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Tapped In: Check out these photos of Vancouver's early beer scene

Get ready to see a lot of mustaches.

Welcome to Tapped In, a thing Brendan Kergin writes. It's about local beers and the culture (as in social behaviours, not yeast) for the people who like Vancouver's ale and lager scene, but aren't in like with it.

With dozens and dozens of breweries, brewpubs, homebrewers, and brew-tiful places to drink brewed ales and lagers, Vancouver has a bit of a rep-brew-tation for its craft beer scene.

It's fairly well documented, for those who care, how that movement grew from the efforts of Frank Appleton and John Mitchell in Horseshoe Bay to the gastro-tourism juggernaut it is today.

But what did the beer world look like before that? I scoured the Vancouver Archives public domain pics for some examples.

Here are some observations.


Every photo from pre-WW1 I found featured some serious push broom 'staches. While not a complete sweep, it's close. On the flip side of that, while beardy guys are the cliche craft beer drinker in 2022, 120 years ago beards were much less common.


It's worth mentioning that part of the reason for all the mustaches is the lack of women, across the board. That's an issue still being dealt with by the industry nowadays, but the sexist attitudes around beer are hard to miss in old photos.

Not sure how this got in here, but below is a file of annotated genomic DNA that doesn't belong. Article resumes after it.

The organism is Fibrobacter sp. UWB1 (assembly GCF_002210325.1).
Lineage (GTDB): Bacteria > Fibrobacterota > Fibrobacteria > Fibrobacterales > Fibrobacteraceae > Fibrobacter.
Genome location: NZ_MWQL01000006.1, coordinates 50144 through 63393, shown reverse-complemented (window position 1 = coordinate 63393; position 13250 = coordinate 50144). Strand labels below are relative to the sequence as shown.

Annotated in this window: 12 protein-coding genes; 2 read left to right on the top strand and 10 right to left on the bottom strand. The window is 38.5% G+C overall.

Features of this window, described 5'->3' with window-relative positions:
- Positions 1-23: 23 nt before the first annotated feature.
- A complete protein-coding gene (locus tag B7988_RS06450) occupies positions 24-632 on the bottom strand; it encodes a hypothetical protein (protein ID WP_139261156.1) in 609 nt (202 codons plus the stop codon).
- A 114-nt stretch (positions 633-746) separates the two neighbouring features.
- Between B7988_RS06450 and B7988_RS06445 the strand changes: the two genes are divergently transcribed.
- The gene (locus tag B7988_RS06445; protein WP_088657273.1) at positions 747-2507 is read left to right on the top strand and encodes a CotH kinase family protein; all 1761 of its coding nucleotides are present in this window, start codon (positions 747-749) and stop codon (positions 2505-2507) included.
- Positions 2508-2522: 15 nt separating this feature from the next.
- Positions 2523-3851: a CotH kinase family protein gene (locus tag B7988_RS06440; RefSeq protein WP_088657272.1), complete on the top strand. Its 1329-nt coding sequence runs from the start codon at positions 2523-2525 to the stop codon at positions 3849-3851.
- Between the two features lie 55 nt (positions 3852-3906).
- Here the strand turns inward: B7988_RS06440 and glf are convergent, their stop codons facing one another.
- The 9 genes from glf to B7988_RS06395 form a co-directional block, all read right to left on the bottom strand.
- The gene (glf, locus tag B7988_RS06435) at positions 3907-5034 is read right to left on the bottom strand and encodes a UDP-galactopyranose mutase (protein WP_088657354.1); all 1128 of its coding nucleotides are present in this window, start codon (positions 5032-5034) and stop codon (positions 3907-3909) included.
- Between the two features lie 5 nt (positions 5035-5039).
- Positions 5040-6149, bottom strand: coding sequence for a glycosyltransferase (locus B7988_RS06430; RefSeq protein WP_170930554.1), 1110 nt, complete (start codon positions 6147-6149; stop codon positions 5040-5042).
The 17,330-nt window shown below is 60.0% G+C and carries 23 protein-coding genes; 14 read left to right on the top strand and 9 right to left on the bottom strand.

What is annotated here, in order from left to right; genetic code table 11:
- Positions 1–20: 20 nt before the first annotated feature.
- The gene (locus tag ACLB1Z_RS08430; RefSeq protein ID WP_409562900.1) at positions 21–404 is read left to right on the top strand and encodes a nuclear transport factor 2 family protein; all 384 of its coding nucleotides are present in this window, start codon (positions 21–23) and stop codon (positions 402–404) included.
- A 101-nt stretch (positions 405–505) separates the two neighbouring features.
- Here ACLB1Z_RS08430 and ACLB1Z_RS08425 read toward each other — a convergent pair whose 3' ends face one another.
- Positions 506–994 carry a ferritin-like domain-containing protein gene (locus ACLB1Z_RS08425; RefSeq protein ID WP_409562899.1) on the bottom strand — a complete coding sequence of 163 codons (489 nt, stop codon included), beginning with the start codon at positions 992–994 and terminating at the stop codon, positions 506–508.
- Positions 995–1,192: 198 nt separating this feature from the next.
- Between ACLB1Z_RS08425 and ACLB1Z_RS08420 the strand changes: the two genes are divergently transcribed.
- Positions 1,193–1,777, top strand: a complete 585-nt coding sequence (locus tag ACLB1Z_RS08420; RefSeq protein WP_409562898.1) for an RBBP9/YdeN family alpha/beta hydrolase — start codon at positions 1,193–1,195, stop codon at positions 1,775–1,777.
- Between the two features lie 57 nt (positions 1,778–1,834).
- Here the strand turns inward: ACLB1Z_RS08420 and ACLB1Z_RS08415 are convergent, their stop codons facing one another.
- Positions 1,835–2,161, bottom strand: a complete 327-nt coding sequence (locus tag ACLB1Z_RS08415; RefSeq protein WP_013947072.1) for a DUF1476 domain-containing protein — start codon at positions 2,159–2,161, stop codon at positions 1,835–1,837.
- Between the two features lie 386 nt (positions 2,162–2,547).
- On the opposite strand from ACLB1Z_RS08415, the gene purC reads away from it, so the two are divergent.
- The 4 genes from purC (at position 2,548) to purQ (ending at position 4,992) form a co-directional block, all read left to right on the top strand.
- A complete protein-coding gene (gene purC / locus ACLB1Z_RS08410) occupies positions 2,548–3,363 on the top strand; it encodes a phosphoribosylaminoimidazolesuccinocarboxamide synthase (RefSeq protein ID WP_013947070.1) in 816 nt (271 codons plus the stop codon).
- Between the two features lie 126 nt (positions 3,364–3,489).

That's partly to do with laws of the time; in the province's early days women weren't even allowed in beer parlours. As laws relaxed in the first half of the 20th century, that changed - but separate entrances and escorts were needed for a time.

In all the photos I pulled for this gallery it appears there's only a single woman (maybe two judging by the back of a head in the background) in all the shots; and thanks to the laws at the time she probably wasn't single.


America's prohibition is more famous than Canada's, but B.C. did have a short period between 1917 and 1921 where social alcohol was banned (there was medical alcohol, though). While it was repealed in 1921, the saloons and beer parlours that existed after weren't quite as vibrant as the taverns from before.

Check out the photos of the hotel saloons (liquor licenses were commonly given to hotels) in the 1930s, notice what's missing? Windows.

While the paintings in the Abbotsford Hotel are big and feature animal heads, that's hardly a replacement for sunlight, especially with less advanced light bulbs.


Back in the early days of beer in B.C., brewing was a hard job. While today's craft brewers don't work on an industrialized scale, they do still have all the tools of a modernized industry.

The early photos of brewers show an industry pretty reliant on human muscle. And maybe dogs and guns, if that photo of the brewers at the Doering and Marstrand Brewery in Mount Pleasant indicate anything.

Have an idea for what in the Vancouver beer world Brendan should aim his laser-focused brai  SQUIRREL  n on next? Email him via email. Here's his email address: Also he's on Twitter for the 12 people still using it: @bkergin